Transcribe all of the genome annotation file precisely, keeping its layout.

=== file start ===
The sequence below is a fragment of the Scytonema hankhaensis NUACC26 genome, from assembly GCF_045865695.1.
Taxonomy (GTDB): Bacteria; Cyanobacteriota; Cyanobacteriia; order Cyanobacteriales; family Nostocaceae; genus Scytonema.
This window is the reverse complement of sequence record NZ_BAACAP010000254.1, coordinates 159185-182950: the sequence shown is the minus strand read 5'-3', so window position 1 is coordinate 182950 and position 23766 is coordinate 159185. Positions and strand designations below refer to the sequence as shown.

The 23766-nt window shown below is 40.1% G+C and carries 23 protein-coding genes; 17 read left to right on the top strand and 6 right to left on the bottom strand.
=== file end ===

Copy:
The sequence below is a fragment of the Scytonema hankhaensis NUACC26 genome, from assembly GCF_045865695.1.
Taxonomy (GTDB): Bacteria; Cyanobacteriota; Cyanobacteriia; order Cyanobacteriales; family Nostocaceae; genus Scytonema.
This window is the reverse complement of sequence record NZ_BAACAP010000254.1, coordinates 159185-182950: the sequence shown is the minus strand read 5'-3', so window position 1 is coordinate 182950 and position 23766 is coordinate 159185. Positions and strand designations below refer to the sequence as shown.

The 23766-nt window shown below is 40.1% G+C and carries 23 protein-coding genes; 17 read left to right on the top strand and 6 right to left on the bottom strand.